What to Look for when Buying a Property?
Most properties will have been ‘prepared’ for sale so it’s important that you try to look past the superficial and focus on issues with the house that may affect the way you interact with your home. Decoration and fittings can be changed relatively easily, however small, awkward, dark rooms may be expensive, difficult and time consuming to change. When you walk into each room, take the time to feel the space and ask yourself “How would I use this room?” or, “What would I have to do to this room to change it and make this space useful?”
One of the most important things to do is to look at the home you are in now and ask, “What do I love about my Home?, What do I hate about my Home?” The answers to these question should drive the decision-making process for purchasing your new home. If you like big, open plan kitchen diners, then don’t buy a home with a small galley kitchen, unless you plan to carry out structural works. It’s also important to take your time and see as many properties as you can. You may feel pressured to make a decision but it’s important to take your time. Additional viewings will help you to develop perspective, refine your requirements and give context to your purchase. In the end, taking time will help you to make a better decision.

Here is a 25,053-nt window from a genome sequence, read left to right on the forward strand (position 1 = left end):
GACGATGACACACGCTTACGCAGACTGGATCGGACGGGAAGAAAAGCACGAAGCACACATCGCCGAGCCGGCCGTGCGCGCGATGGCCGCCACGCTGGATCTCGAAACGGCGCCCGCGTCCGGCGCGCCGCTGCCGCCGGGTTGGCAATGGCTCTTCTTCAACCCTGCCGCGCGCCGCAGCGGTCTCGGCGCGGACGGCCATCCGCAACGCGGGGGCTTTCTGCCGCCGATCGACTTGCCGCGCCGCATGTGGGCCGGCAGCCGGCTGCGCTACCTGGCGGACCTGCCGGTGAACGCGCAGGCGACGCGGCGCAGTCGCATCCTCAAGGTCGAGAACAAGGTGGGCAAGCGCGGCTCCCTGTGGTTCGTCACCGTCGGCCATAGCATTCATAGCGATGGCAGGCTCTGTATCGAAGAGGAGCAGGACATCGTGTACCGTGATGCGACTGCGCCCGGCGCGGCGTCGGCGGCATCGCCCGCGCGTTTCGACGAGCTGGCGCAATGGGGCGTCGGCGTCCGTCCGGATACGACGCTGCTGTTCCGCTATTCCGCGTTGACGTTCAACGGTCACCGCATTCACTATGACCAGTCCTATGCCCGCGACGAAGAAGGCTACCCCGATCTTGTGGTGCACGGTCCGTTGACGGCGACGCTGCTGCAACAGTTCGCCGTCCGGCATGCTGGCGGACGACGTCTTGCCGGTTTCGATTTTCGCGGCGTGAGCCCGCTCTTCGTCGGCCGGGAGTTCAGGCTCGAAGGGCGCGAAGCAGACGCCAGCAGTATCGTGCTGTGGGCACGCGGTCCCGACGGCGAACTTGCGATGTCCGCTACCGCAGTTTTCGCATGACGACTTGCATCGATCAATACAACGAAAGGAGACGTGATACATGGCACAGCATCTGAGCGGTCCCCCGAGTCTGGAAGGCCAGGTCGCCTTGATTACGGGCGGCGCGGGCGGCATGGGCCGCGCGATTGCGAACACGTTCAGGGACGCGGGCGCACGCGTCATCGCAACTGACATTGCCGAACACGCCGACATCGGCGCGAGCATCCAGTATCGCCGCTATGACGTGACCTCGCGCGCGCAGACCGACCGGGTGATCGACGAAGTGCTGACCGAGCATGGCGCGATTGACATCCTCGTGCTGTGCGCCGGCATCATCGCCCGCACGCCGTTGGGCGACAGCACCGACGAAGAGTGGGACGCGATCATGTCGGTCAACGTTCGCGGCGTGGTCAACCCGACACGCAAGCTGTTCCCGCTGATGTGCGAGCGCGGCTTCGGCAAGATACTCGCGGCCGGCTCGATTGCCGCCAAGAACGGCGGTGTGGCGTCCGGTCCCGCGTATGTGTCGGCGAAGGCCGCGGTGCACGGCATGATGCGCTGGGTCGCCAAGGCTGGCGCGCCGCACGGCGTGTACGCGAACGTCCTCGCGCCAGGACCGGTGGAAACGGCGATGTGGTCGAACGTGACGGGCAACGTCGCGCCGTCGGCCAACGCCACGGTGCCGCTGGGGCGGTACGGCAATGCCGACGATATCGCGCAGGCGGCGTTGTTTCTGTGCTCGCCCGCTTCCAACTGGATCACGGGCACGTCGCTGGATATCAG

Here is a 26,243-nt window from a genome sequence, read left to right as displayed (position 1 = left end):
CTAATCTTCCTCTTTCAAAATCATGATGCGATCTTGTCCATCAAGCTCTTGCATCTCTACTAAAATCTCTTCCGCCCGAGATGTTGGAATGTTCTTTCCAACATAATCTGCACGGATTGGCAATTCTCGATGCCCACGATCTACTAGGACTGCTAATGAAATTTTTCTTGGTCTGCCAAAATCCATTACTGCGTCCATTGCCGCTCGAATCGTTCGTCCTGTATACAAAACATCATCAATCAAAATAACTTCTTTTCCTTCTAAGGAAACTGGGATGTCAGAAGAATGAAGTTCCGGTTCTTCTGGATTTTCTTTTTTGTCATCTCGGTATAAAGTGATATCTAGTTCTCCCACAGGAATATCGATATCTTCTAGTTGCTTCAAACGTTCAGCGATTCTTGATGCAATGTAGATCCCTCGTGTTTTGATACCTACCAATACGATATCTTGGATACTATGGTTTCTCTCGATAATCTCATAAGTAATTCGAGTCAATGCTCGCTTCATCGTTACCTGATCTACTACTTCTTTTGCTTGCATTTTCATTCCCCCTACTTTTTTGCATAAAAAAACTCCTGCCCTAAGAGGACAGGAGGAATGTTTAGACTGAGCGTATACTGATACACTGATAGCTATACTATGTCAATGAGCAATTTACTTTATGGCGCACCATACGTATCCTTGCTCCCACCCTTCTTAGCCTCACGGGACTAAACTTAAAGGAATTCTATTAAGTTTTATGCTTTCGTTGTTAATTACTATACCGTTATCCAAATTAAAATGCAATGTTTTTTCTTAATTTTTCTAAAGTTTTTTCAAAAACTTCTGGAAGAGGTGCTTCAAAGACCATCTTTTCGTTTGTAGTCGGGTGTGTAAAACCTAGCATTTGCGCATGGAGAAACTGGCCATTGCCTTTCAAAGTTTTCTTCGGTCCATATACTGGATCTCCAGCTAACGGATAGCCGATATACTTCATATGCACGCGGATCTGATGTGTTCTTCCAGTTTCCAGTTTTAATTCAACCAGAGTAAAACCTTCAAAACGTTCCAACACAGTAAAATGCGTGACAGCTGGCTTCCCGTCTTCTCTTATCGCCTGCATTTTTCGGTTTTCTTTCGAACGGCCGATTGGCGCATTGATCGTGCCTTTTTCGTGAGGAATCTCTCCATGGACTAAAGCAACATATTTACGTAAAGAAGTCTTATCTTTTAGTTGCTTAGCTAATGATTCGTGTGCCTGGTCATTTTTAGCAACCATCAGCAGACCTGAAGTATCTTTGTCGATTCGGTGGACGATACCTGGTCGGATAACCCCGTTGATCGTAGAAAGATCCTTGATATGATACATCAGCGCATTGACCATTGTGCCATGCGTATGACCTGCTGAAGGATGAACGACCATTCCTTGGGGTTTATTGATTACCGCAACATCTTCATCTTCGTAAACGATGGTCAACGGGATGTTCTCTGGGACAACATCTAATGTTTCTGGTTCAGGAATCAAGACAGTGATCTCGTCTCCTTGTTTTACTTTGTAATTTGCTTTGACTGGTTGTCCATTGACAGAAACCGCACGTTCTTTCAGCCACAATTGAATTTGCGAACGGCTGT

Look for patent defects (defects that can be seen easily) – especially if a new build. Also, look for signs of latent defects – defects that lie within the fabric of the building. For example, in the interior of a home, look for cracks in the paintwork or plaster. These can signify movement or, worse still, subsidence. Inspecting inside cupboards can quickly identify problems with leaking fixtures and fittings.
Open and close each door, flush all toilets and turn on taps to check they work, especially the hot tap. On the exterior of the home look for damp patches which may seem darker than the surrounding areas. This can be a sign of leaking or damaged gutters. Walk across the road and check for signs that the roof may be old and need replacing (very expensive), missing tiles on the roof or a sag in the roof. This is easy to spot by comparing it to the neighbours and could indicate problems with the roof structure.